You can download the zip file from the link on the Download's page. It contains both Yull.exe and YullG.exe (the Console and GUI versions), along with some folders containing practice source files, a Guide to Yull pdf, a READMEFIRST text file and a start YullOptions file.
Most people do not feel their data is at risk, or that the risk is very low, and hopefully they are correct. If there is nothing on your computer you wouldn't mind sharing with the world, then don't bother with encryption. Encryption can definitely have an impact on your work pattern. BUT if you have data you really want to keep private, you absolutely need to keep private, encryption is the way to go. There are many encryption products available, but obviously I think Yull is better than them all.
For instance, if you store sensitive data on the Cloud which is potentially accessible by unauthorized entities (as has been noted in news articles), you should consider encypting it first. If you share sensitive data with co-workers or others, using YULL you can easily send them the encrypted options file so they can decrypt your data.
For one, Yull encrypts its data millions or even billions of times, depending on the settings and the size of the data. Also, if you use Yull's Personal Data feature and keep that private (which is explained on the Guide page), someone could steal all your data, Yull itself, your encrypted files, the key, your settings, all of it and your data will still be safe.
Nothing. If you have created a default key and folder for Yull, you can easily delete them. Yull otherwise does not alter your computer in any way. If you so choose, it will create an optional Default Folder and key. And these are just folders and files you can easily delete. The only thing secret with Yull is your data.
In other words you can just delete the executables. Of course, make sure before you do that all encrypted files are either decrypted or you are totally certain they do not need to be. That is to say, you have a back up of the orginals or you were only working with my test files.
Absolutely not. The government has blessed an encryption algorithm called AES (Advanced Encryption Standard), based on an algorithm called Rijndael, a cipher developed by two Belgian cryptographers, Joan Daemen and Vincent Rijmen. There are several other standards. Yull uses it's own encryption algorithms combined with Blowfish. Additionally, if you are from a school or any institution, and want to see the source code, please just ask (and I might say yes). Yull has six encryption modes (and you can set up your own), which control the read size and some other features. At the highest mode, MAX, some files undergo billions of encryptions.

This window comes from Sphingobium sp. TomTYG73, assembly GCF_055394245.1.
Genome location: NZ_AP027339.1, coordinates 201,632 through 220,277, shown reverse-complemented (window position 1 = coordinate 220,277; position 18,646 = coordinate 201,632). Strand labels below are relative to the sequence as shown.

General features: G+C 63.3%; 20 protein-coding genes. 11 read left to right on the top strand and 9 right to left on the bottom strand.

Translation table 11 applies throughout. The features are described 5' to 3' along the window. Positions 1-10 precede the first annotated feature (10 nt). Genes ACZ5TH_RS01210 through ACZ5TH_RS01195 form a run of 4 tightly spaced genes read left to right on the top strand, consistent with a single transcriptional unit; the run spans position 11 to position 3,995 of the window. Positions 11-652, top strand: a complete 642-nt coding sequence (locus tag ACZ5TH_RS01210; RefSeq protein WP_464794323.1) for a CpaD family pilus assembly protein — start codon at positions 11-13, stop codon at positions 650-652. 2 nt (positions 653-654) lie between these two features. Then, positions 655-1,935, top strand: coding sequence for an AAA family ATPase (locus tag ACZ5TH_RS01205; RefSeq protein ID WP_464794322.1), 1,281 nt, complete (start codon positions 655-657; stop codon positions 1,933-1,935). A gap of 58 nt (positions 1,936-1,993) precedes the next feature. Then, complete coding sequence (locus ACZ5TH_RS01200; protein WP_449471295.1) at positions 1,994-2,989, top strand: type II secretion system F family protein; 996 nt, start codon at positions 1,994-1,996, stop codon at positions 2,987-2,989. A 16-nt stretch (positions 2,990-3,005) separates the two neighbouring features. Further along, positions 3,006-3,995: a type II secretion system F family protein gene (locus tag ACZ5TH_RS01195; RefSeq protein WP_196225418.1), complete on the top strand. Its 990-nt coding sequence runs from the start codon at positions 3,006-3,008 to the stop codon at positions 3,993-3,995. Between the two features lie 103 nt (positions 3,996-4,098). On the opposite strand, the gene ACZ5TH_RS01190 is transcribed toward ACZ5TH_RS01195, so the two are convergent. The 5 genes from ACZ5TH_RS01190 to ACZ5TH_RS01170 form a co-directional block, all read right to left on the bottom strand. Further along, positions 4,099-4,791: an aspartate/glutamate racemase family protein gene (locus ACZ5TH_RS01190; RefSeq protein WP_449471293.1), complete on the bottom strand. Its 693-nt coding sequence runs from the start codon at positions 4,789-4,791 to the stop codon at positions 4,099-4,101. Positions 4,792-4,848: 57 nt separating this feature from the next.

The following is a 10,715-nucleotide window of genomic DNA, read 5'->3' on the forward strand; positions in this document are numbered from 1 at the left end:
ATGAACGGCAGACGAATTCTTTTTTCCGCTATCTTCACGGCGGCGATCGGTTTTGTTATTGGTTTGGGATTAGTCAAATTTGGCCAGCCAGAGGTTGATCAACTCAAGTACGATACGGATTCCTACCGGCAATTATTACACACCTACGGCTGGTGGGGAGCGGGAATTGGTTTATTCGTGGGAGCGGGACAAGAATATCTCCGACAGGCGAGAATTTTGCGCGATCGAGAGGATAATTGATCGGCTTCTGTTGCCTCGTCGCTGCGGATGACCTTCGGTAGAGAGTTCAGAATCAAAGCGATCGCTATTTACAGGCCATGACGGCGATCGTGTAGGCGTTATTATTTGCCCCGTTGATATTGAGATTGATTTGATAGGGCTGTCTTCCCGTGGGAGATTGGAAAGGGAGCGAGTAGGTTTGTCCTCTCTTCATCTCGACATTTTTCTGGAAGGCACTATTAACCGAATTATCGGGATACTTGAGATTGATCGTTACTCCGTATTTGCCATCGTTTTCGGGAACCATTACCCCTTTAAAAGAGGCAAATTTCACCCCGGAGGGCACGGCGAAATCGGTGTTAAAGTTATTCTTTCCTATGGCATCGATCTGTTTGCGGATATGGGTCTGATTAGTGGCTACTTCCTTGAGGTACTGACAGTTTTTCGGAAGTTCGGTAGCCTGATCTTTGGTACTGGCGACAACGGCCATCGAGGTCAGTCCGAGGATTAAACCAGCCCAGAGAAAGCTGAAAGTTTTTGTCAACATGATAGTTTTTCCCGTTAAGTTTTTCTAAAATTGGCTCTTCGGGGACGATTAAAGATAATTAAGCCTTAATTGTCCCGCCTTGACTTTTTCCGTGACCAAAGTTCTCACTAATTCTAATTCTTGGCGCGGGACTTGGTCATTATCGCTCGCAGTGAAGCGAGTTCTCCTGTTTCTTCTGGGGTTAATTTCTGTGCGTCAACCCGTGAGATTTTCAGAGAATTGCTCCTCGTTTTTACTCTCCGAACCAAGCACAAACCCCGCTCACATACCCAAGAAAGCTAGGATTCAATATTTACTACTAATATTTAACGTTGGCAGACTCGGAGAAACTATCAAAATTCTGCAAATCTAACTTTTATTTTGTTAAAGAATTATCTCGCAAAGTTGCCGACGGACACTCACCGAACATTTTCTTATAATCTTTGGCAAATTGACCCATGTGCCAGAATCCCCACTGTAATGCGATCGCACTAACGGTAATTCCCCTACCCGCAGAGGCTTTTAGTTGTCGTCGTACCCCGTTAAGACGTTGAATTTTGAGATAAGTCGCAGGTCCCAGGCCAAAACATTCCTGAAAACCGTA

No and nothing. Yull is entirely a desktop application. There is no backdoor. There are no cryptokeys. Yull does output a history of what you do but you can stop that, you can delete the history file, you can encrypt your history file, but besides the history file (which is for your convenience), there is no way to track what Yull does. So, again, there is no backdoor to it and there are no "cryptokeys" to it. Yull sends no data to the Internet and doesn't use the Internet at all. In other words, no one will ever know you use Yull or what you do with it.
Some people ask if it's an acronym, or it means something in a language. Perhaps it does. I wouldn't know. I tried to think of something like Blue this or that which sounds cool or Encryptor which sounds like it's from a movie, or maybe something with funky wIErd capitalization. I think most of the good names are taken, so "yull" just came to me as a name that hopefully no meaning. Think of it as "yull never have to worry about your data."
Because certain "entities" can break into almost anything, you cannot be too careful.
Please validate your copies of Yull.exe, Yullg.exe and the Yull zip file by comparing the SHA-1
hash after downloading them to the ones in the zip file and on the web site.
I used the File Checksum Integrity Verifier version 2.05. and ran it this way, in DOS (the CLI) or Powershell, for example:
fciv -sha yull.exe
The numbers and letters you get for yull.exe (or any hash) should match what is here.
You will find information on fciv from a web search. You can go directly to this page:
Microsoft Support for FCIV
The zip file
YullExtras.zip contains 115 test files in the
SAMPLESOURCEFILES folder which are useful in getting up to speed with Yull without impacting your own data.
The files in the source folder are various types: ASCII, non-ASCII (i.e., just binary data), 0 length files, tiny files, etc.